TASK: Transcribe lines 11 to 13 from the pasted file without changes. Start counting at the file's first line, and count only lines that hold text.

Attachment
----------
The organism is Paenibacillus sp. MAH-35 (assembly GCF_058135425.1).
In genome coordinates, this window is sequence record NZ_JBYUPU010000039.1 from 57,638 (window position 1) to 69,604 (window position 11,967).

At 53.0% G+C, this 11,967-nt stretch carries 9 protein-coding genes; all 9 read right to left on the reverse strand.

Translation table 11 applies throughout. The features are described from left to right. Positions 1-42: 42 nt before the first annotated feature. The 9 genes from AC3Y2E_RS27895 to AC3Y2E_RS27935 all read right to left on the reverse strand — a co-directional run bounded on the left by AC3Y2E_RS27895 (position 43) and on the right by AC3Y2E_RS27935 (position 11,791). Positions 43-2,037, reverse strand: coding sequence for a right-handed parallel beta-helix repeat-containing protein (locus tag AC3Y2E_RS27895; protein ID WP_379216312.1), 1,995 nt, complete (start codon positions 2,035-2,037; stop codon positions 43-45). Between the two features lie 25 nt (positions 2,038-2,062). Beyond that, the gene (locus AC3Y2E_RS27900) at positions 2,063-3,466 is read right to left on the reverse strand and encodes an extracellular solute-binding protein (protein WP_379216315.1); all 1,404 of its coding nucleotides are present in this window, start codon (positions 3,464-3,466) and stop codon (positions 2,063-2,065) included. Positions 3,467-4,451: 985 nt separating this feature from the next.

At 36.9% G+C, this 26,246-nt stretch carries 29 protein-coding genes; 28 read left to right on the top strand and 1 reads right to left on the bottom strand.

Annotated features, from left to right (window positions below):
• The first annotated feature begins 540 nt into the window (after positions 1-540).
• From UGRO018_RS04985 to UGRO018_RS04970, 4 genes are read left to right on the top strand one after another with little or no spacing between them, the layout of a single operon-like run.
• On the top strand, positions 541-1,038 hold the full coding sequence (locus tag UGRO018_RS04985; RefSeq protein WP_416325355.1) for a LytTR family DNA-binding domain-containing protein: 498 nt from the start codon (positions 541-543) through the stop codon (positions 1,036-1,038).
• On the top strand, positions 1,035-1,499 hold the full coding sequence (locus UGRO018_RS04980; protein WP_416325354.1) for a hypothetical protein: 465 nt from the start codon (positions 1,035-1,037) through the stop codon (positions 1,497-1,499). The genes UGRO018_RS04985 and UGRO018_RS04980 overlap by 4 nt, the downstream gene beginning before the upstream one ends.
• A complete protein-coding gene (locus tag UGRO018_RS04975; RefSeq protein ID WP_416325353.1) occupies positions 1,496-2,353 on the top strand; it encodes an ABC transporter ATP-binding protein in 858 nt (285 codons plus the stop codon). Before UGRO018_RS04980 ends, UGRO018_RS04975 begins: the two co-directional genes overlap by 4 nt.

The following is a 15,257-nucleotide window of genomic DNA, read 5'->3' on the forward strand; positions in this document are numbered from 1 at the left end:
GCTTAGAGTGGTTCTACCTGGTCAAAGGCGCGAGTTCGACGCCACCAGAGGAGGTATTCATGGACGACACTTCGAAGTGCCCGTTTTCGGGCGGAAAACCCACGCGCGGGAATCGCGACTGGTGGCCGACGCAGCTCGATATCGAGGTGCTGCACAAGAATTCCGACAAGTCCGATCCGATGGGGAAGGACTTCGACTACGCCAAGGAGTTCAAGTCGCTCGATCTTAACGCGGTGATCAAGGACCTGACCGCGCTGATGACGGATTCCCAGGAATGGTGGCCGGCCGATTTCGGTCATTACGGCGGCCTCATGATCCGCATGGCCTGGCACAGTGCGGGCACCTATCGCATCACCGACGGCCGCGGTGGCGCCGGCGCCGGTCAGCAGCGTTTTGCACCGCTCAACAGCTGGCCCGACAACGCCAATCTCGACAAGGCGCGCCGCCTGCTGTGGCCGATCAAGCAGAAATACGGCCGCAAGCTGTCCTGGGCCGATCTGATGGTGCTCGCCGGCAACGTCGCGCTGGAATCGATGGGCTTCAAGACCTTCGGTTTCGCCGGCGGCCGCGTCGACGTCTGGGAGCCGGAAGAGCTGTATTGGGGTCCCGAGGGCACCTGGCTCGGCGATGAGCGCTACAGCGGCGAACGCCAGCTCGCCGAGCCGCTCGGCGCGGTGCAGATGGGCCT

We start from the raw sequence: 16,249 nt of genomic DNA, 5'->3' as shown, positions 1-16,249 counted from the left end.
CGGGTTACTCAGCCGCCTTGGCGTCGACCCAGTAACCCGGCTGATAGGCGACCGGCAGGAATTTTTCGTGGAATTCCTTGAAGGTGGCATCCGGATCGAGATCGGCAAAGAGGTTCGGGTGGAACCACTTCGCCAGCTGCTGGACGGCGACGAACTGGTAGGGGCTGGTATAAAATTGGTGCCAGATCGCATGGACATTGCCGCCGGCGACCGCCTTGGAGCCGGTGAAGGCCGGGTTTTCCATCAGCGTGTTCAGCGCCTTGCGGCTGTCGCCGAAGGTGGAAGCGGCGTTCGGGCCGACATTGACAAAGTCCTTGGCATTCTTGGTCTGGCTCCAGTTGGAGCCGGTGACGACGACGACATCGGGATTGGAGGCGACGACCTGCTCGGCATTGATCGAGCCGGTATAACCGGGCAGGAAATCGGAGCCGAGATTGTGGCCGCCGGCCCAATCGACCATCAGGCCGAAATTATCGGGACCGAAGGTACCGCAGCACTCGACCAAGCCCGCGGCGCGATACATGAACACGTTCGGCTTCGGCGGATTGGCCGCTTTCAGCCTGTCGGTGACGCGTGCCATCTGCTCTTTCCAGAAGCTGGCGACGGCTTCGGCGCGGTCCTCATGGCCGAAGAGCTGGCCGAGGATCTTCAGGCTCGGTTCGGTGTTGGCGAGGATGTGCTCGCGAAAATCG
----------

• A complete protein-coding gene (locus tag UGRO018_RS04975; RefSeq protein ID WP_416325353.1) occupies positions 1,496-2,353 on the top strand; it encodes an ABC transporter ATP-binding protein in 858 nt (285 codons plus the stop codon). Before UGRO018_RS04980 ends, UGRO018_RS04975 begins: the two co-directional genes overlap by 4 nt.

The following is a 15,257-nucleotide window of genomic DNA, read 5'->3' on the forward strand; positions in this document are numbered from 1 at the left end:
GCTTAGAGTGGTTCTACCTGGTCAAAGGCGCGAGTTCGACGCCACCAGAGGAGGTATTCATGGACGACACTTCGAAGTGCCCGTTTTCGGGCGGAAAACCCACGCGCGGGAATCGCGACTGGTGGCCGACGCAGCTCGATATCGAGGTGCTGCACAAGAATTCCGACAAGTCCGATCCGATGGGGAAGGACTTCGACTACGCCAAGGAGTTCAAGTCGCTCGATCTTAACGCGGTGATCAAGGACCTGACCGCGCTGATGACGGATTCCCAGGAATGGTGGCCGGCCGATTTCGGTCATTACGGCGGCCTCATGATCCGCATGGCCTGGCACAGTGCGGGCACCTATCGCATCACCGACGGCCGCGGTGGCGCCGGCGCCGGTCAGCAGCGTTTTGCACCGCTCAACAGCTGGCCCGACAACGCCAATCTCGACAAGGCGCGCCGCCTGCTGTGGCCGATCAAGCAGAAATACGGCCGCAAGCTGTCCTGGGCCGATCTGATGGTGCTCGCCGGCAACGTCGCGCTGGAATCGATGGGCTTCAAGACCTTCGGTTTCGCCGGCGGCCGCGTCGACGTCTGGGAGCCGGAAGAGCTGTATTGGGGTCCCGAGGGCACCTGGCTCGGCGATGAGCGCTACAGCGGCGAACGCCAGCTCGCCGAGCCGCTCGGCGCGGTGCAGATGGGCCT